A Parent's Guide to Gifted Teens: Living with Intense and Creative Adolescents
Rivero, L.
Great Potential Press

BOOK REVIEW (Davidson Institute) – This is a review of Lisa Rivero’s book, A Parent’s Guide to Gifted Teens: Living with Intense and Creative Adolescents.

Reviewed by the Davidson Institute of Talent Development.

As a parent of a gifted student herself, Lisa Rivero writes as one parent sharing her experiences with another parent in hopes of offering suggestions for raising gifted teens. Rivero emphasizes the importance of parenting, and creating a home that is safe and a good fit for the child through four different themes: asynchrony, intensity, precocity and parenting needs. She also includes numerous resources, additional readings and opportunities for gifted teens throughout the book.

A Parent’s Guide to Gifted Teens starts with the basics of describing giftedness and talent, while recognizing these things do not have simple definitions and no two teens are going to fit the same mold. Rivero stresses embracing giftedness as an entire family, and talking to teens about their specific gifts and talents while knowing “it’s important for teens to know that being gifted does not automatically make one successful . . . we need skills of organization and old-fashioned hard work to get things done.”

This book does not stop at talking with teens about their giftedness; Rivero also includes tips and techniques on developing teens’ creativity first by breaking down divergent thinking into fluency, flexibility, originality and elaboration since many tests of creativity look at these aspects. Focusing on creativity Rivero examines Mihaly Csikszentmihalyi’s theory of Flow and suggests skills, such as goal setting and time management, in order to achieve Flow.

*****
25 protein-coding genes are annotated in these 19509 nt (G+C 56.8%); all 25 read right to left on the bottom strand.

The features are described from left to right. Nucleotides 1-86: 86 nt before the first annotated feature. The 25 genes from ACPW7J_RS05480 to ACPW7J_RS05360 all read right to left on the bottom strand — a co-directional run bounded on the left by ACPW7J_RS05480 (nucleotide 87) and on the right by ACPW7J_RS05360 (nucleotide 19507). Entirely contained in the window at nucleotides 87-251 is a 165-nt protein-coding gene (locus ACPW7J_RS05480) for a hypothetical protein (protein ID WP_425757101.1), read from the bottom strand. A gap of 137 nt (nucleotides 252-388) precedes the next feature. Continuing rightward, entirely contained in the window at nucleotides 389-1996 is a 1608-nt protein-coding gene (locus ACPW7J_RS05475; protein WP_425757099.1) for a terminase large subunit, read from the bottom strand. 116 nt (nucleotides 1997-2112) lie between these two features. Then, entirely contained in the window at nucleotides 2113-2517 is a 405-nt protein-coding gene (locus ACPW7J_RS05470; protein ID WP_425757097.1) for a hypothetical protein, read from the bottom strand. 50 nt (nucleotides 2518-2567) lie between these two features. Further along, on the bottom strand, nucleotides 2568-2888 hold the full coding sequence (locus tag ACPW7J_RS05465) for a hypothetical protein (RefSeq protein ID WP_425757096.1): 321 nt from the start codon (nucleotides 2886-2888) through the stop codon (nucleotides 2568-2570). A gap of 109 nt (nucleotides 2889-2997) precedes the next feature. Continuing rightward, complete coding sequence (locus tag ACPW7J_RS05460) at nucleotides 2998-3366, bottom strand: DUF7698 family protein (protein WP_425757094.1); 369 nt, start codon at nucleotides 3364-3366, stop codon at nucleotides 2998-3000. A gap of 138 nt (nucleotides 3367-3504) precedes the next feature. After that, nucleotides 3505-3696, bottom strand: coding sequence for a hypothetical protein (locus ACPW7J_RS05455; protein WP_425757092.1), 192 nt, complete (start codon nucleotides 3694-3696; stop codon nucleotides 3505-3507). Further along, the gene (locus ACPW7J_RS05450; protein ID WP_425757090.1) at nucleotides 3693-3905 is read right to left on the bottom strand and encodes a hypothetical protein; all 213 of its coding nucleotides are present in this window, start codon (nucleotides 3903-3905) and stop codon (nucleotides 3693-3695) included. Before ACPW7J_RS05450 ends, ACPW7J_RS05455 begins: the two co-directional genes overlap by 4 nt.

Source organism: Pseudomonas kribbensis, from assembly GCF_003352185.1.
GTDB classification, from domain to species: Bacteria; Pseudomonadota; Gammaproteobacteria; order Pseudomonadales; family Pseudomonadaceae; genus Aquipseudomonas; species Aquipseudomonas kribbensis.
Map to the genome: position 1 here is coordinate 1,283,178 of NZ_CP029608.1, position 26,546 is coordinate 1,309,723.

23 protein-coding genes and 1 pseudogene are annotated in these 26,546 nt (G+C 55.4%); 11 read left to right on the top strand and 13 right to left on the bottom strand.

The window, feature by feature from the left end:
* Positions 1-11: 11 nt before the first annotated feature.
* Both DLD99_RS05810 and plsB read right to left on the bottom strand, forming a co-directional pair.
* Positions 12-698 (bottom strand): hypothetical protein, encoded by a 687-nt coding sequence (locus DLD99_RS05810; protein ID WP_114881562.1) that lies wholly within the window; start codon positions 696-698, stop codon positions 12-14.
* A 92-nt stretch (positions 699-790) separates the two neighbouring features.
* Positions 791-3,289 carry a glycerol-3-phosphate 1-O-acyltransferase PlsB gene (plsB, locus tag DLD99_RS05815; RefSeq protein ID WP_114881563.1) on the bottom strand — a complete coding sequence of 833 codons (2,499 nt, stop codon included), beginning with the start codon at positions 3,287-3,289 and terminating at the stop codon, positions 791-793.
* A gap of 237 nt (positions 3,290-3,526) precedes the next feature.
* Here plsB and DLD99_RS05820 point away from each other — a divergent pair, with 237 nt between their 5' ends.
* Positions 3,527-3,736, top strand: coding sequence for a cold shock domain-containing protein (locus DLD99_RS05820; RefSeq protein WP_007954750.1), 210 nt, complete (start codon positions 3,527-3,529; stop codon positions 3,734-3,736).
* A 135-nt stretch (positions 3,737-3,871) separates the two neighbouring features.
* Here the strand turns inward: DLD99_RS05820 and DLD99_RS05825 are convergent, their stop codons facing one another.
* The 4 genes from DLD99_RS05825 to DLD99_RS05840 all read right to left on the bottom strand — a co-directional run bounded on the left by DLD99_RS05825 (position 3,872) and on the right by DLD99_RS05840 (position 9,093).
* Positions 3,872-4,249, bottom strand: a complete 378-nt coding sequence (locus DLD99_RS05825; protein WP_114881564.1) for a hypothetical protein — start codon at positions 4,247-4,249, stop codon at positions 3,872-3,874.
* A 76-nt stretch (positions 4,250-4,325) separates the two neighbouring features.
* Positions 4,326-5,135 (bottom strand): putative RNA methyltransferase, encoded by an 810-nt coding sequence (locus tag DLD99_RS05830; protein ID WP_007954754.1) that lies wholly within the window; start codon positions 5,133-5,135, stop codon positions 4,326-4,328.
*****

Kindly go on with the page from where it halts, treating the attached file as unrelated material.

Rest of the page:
Knowing there are many dynamics to “intense and creative” adolescents, Rivero clearly explores overexcitabilities, including intellectual, emotional, imaginational, psychomotor and sensual overexcitabilities.

With the whole family in mind, Rivero was sure to include a chapter titled “The Gifted Parent” that allows parents to look at their own excitabilities and intensities. In addition to Rivero’s in-depth definitions, thorough suggestions and overall insight, she offers additional resources and readings at the end of each chapter.

While this book’s main audience is parents, it’s a great resource for any teacher, counselor or other professional.

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